Monday, December 2, 2013

Red Mountain Fog

Traditionally Kristi and I have been finding a place to hike on the morning of Thanksgiving day.  We get up early and hike until about noon, then meet with my parents for the holiday family dinner.  We decided to return to one of my favorite wild places near home, Red Mountain. Taking 180 out of town, past the Snowbowl and Nordic Centers, you pass through Kendrick Park and make your way down the hill on the other side. There is a sign pointing to a dirt (or mud) road. Depending how muddy or snowy or frozen it is, you can park near the highway, or continue a half mile to the designated parking area. Shortly before we approached the turn off we began entering a large fog bank.  From clear blue skies to dense fog in less than a mile. 

Fog is a rare occurrence around these parts, so I was excited to experience Red Mountain under these conditions.  A large cinder hill rich in iron oxide has eroded away from the center creating strange conical towers of rusty rock. I have been here before in winter and really liked the contrast of white snow against red cones.  A result of the snow melt, frozen waterfalls drip down each crevasse.  Pine and juniper trees stand frozen in hoar frost. Six inches of snow crunch under our feet as we made the mile and a half approach.  We arrived in total amazement, the sun started shining through the dissipating fog illuminating the back wall and revealing blue sky.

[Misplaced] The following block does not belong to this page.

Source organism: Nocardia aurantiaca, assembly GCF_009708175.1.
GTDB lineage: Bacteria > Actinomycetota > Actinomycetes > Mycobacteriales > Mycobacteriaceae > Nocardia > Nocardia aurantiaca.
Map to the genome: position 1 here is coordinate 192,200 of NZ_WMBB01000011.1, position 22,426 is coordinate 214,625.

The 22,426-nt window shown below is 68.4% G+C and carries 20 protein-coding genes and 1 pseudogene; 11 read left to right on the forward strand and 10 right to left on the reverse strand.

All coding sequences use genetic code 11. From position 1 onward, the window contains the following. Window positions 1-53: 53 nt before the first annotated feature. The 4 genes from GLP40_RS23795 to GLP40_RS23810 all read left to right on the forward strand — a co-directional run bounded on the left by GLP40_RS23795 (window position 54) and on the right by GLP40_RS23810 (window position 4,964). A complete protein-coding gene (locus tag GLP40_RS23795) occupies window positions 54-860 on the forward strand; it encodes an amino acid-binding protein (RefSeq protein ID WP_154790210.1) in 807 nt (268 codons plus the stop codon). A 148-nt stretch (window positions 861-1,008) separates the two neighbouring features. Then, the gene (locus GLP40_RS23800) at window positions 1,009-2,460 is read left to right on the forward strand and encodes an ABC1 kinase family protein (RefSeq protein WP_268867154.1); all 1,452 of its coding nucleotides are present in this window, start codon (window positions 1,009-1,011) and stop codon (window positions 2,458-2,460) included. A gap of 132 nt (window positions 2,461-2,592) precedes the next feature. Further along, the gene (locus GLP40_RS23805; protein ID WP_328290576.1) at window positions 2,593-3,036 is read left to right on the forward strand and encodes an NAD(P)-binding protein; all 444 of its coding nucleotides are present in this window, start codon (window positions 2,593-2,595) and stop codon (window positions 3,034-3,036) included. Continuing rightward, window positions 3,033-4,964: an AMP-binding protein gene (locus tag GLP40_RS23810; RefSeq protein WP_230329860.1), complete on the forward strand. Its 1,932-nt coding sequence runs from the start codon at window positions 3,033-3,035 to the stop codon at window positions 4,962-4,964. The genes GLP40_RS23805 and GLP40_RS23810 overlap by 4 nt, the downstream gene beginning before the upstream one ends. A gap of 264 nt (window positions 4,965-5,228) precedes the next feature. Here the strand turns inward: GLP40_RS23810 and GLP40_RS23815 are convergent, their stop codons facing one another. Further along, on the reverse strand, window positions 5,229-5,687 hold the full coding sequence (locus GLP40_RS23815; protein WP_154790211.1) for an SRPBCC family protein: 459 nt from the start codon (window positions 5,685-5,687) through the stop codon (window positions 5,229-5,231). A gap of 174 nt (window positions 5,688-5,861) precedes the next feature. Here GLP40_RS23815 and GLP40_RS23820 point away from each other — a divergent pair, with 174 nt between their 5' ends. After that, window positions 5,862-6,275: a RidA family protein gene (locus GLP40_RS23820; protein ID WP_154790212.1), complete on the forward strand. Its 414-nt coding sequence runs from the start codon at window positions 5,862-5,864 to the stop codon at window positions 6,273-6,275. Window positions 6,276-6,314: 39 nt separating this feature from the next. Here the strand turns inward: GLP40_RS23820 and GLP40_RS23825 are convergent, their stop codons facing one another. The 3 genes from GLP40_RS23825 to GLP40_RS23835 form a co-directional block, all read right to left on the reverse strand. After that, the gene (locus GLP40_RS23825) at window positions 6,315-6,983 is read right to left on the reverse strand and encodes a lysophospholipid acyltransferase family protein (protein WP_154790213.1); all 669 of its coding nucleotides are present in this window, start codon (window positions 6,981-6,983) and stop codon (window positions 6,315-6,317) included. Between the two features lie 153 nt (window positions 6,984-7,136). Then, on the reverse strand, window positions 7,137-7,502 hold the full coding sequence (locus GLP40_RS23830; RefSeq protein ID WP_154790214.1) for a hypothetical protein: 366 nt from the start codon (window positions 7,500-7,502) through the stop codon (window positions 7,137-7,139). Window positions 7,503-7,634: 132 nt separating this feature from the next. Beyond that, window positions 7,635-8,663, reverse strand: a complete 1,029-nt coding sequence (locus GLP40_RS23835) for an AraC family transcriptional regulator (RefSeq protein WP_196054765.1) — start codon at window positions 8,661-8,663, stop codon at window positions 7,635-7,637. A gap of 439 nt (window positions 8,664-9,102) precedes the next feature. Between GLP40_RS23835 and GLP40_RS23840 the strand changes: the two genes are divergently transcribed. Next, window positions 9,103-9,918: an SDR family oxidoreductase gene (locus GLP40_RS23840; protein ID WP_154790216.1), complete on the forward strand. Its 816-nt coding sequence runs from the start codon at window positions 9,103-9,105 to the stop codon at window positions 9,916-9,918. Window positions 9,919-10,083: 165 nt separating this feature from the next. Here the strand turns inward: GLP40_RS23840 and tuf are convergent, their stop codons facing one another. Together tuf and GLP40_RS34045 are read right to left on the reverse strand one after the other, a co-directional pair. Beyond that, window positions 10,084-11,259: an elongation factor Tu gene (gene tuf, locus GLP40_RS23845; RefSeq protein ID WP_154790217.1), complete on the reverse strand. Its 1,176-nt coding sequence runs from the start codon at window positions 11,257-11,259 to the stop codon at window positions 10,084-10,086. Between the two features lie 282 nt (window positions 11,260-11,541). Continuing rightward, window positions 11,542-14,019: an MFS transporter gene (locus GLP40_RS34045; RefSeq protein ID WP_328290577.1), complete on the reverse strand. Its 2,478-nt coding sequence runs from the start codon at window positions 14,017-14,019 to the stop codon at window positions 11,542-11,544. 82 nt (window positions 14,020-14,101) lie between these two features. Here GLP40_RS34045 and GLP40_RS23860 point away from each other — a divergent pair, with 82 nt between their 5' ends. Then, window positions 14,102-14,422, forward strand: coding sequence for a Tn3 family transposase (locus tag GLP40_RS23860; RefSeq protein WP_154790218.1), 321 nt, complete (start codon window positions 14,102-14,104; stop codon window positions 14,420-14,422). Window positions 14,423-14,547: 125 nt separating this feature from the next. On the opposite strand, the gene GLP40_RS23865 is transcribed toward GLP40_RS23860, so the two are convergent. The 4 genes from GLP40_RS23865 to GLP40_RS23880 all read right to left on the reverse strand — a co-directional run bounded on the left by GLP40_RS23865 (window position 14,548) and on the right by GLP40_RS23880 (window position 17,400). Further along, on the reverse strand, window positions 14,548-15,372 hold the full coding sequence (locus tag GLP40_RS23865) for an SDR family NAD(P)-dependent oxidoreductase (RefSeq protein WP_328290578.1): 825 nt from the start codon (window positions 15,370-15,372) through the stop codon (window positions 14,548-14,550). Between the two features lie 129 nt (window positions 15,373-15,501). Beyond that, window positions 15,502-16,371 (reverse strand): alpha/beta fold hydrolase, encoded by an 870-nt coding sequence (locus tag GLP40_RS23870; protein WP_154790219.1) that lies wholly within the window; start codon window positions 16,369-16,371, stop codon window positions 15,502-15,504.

I shot for an hour and a half trying to catch the fleeting light.   Eventually the fog began to settle in heavily, then rise up creating a rather overcast scene. It was time to leave, and soon we drove back into warm blue skies. It had turned out to be one of those perfect holidays to look back on.  A nice hike, a loving girl friend, a walk with our dog, a photographic foray, and a fine family dinner. Among those other things, I was very thankful to have experienced a rare and fleeting moment of light. It's nice to have a day to be thankful for.

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